Nanoparticle iron chelators: a new therapeutic approach in Alzheimer disease and other neurologic disorders associated with trace metal imbalance. Liu G, Men P, Harris PL, Rolston RK, Perry G, Smith MA. Department of Radiology, University of Utah, Salt Lake City, UT 84102, USA. gang.liu@m.cc.utah.edu Accumulating evidence suggests that oxidative stress may be a major etiologic factor in initiating and promoting neurodegeneration in Alzheimer disease. Contributing to this, there is a dyshomeostasis of metal ions in Alzheimer disease with abnormally high levels of redox-active metals, particularly iron, in affected areas of the brain. Although it is unclear whether metal excesses are the sole cause of oxidative stress and neurodegeneration or a by-product of neuronal loss, the finding that metal chelators can partially solubilize amyloid-beta deposits in Alzheimer disease suggests a promising therapeutic role for chelating agents. However, the blood-brain barrier and toxicity of known chelators limit their utility. In this study, we suggest that covalent conjugation of iron chelators with nanoparticles may help overcome the limitations in blood-brain barrier permeability of existing chelation therapy. Using in vitro studies, we have shown that a chelator-nanoparticle system and the chelator-nanoparticle system complexed with iron, when incubated with human plasma, preferentially adsorb apolipoprotein E and apolipoprotein A-I, that would facilitate transport into and out of the brain via mechanisms used for transporting low-density lipoprotein. Our studies suggest a unique approach, utilizing nanoparticles, to transport chelators and chelator-metal complexes in both directions across the blood-brain barrier, thus providing safer and more effective chelation treatment in Alzheimer disease and other neurodegenerative diseases.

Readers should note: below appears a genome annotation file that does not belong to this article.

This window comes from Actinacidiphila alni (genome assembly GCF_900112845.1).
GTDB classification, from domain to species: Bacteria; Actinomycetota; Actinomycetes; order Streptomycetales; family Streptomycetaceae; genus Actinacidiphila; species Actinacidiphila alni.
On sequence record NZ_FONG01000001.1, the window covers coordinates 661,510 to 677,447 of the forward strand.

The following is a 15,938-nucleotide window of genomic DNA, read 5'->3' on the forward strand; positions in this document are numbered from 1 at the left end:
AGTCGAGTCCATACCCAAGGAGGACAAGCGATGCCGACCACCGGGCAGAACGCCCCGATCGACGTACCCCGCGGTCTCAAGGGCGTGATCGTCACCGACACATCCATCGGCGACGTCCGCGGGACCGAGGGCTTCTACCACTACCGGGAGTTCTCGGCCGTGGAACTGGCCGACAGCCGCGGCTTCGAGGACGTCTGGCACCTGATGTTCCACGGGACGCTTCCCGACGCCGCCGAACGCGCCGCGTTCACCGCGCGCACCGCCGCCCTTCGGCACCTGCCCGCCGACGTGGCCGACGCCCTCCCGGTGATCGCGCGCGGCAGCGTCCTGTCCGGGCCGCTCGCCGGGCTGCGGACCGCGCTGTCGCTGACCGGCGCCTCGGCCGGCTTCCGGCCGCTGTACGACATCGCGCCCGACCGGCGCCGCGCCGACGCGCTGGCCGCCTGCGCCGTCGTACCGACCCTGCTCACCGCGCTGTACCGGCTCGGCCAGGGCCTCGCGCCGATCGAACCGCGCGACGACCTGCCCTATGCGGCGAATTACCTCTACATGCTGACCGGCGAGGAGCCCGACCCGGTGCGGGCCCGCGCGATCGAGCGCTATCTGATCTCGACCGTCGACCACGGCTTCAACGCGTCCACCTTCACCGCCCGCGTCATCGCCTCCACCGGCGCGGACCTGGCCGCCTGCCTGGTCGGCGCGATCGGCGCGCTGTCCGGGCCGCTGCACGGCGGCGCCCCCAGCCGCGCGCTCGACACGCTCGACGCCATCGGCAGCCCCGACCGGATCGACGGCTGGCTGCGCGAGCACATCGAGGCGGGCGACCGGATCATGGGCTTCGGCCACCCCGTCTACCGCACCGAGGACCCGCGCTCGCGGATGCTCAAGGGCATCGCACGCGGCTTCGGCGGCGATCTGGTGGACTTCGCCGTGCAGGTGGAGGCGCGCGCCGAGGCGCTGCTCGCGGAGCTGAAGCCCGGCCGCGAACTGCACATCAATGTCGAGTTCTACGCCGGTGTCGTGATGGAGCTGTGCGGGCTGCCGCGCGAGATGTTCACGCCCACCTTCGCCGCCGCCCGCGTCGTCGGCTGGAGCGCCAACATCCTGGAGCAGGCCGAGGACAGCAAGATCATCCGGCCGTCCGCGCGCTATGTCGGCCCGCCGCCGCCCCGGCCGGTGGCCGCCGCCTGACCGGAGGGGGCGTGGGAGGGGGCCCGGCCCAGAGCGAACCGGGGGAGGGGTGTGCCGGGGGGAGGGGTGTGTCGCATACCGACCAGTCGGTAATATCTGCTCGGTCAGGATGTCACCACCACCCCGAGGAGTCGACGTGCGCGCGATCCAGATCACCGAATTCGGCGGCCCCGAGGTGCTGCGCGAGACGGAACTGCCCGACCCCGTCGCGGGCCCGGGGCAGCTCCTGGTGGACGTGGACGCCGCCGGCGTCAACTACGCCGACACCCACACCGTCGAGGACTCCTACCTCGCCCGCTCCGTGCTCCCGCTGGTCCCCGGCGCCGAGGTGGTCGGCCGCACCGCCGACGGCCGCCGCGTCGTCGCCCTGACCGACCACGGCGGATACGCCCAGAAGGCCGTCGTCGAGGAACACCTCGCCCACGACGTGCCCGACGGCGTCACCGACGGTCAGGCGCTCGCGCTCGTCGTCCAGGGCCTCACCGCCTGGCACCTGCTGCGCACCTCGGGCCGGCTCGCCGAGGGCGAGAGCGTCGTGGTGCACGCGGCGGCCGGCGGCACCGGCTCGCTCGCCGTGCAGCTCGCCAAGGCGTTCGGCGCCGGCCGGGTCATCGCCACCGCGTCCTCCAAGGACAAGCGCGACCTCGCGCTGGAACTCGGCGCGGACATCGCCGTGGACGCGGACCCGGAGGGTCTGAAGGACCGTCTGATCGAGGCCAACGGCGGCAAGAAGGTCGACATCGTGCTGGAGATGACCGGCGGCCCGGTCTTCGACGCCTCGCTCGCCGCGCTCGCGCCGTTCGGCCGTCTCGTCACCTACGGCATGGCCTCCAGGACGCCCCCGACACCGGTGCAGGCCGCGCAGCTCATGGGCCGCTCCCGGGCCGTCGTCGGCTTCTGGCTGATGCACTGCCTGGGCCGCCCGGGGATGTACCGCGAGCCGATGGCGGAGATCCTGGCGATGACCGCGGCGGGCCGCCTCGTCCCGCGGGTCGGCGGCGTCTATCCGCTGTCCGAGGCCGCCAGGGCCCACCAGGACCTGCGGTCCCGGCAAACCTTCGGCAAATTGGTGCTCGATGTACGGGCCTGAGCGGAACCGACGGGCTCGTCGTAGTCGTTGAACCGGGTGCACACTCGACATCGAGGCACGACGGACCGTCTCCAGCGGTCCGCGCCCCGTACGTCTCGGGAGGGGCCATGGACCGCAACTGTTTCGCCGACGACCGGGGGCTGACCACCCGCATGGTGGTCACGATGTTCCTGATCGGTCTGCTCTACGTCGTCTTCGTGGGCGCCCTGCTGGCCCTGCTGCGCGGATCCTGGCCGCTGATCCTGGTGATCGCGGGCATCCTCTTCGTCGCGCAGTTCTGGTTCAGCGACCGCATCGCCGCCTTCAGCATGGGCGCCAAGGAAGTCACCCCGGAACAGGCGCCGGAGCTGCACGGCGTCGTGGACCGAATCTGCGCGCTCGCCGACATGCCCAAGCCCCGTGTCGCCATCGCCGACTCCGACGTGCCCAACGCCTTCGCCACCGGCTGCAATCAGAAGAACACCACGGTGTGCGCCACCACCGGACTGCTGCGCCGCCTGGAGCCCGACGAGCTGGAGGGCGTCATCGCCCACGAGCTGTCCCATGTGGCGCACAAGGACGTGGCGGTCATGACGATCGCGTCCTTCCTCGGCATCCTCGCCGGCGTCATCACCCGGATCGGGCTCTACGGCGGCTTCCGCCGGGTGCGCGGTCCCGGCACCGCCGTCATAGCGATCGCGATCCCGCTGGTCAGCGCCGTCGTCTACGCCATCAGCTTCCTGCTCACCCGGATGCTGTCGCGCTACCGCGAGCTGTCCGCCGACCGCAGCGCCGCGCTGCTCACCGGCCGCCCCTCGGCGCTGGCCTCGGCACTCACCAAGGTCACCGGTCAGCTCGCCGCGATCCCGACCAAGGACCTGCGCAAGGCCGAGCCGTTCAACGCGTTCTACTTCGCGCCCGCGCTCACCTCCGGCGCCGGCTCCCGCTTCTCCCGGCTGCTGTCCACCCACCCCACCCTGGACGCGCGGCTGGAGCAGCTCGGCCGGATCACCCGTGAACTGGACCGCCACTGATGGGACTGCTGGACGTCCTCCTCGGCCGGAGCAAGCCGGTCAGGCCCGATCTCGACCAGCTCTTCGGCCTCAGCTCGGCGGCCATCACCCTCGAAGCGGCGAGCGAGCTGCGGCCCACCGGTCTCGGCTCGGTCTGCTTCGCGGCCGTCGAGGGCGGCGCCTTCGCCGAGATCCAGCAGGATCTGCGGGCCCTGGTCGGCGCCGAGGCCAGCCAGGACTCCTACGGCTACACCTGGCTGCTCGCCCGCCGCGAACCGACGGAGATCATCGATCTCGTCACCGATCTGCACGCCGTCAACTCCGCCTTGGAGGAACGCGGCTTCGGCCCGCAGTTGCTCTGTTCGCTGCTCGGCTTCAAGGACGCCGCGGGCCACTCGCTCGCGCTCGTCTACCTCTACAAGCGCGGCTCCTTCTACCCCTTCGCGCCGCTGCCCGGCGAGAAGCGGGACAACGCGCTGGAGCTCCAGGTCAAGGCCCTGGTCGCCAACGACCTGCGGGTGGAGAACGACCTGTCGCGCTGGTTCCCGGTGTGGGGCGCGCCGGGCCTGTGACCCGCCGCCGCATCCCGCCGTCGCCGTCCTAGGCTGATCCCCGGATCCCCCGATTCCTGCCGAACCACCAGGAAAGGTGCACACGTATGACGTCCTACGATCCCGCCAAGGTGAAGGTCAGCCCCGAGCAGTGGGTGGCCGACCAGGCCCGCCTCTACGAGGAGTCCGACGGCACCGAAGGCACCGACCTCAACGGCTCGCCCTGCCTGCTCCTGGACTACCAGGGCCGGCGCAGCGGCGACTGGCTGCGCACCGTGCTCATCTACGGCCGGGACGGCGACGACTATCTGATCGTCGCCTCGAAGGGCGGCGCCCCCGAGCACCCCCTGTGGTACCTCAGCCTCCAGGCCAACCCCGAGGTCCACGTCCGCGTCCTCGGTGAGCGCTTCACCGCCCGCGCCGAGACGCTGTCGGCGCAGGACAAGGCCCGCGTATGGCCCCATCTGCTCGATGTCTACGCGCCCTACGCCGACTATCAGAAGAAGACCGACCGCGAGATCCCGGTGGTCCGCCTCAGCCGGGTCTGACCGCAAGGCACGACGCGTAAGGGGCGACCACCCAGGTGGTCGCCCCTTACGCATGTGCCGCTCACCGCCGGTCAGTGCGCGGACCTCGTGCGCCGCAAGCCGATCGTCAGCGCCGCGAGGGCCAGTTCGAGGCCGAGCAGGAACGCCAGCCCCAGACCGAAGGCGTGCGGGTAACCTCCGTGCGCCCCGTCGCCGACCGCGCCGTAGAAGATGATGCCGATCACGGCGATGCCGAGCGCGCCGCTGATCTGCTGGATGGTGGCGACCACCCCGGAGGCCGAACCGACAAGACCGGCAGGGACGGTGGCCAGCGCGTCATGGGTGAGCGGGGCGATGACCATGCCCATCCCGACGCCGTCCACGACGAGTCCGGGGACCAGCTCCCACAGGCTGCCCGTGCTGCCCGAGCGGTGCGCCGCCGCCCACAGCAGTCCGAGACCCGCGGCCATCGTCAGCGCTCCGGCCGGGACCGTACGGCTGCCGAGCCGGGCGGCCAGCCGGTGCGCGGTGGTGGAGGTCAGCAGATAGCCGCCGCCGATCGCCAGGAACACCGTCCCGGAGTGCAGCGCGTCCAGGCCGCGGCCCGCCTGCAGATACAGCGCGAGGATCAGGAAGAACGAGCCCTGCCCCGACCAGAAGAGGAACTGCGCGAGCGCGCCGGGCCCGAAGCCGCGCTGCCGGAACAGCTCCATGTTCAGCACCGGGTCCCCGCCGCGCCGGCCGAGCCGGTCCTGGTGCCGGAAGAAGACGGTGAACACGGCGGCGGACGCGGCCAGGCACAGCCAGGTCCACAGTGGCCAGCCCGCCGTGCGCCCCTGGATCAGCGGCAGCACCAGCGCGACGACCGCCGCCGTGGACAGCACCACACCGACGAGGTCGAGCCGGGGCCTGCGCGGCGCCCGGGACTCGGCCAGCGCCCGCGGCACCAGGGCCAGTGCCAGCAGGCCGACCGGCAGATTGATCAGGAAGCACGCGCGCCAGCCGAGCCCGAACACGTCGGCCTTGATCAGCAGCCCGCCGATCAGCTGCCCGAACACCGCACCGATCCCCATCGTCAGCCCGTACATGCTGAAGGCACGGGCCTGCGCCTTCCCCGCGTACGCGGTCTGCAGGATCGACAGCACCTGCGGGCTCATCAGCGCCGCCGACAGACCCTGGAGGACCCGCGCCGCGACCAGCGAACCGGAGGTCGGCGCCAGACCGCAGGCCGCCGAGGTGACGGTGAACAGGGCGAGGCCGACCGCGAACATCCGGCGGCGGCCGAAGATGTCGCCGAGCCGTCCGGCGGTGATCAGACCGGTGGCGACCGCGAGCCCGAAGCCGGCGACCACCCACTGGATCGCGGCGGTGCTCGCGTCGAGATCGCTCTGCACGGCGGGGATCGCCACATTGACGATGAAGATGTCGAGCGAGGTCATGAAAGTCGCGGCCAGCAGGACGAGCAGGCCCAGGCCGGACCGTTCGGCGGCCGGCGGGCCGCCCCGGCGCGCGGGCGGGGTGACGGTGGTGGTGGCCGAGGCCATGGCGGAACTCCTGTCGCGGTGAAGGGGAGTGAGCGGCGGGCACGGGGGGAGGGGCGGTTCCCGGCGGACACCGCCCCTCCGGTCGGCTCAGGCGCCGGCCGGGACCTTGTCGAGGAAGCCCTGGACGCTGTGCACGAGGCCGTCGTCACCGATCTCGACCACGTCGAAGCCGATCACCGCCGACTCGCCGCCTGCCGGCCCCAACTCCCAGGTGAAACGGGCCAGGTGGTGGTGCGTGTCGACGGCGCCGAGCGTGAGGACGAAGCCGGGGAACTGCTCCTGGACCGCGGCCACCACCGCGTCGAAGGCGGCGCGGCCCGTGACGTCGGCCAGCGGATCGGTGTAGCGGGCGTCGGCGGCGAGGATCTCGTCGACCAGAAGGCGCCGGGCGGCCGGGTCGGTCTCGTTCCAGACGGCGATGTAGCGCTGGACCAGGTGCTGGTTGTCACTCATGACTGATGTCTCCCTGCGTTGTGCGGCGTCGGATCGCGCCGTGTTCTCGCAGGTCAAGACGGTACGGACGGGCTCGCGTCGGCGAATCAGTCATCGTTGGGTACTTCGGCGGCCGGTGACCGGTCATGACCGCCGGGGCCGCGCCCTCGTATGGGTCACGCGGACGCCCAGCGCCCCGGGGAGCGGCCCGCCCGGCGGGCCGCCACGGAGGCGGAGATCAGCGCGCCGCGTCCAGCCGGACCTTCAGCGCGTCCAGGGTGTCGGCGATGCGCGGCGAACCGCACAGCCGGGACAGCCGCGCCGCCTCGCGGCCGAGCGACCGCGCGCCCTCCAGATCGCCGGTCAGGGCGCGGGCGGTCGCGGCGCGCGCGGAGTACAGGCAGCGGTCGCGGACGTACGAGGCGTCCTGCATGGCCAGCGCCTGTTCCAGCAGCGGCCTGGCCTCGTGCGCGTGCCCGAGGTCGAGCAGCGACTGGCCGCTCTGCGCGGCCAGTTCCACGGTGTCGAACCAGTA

Neurotoxicology. 2006 Sep;27(5):737-44. Epub 2006 Mar 20.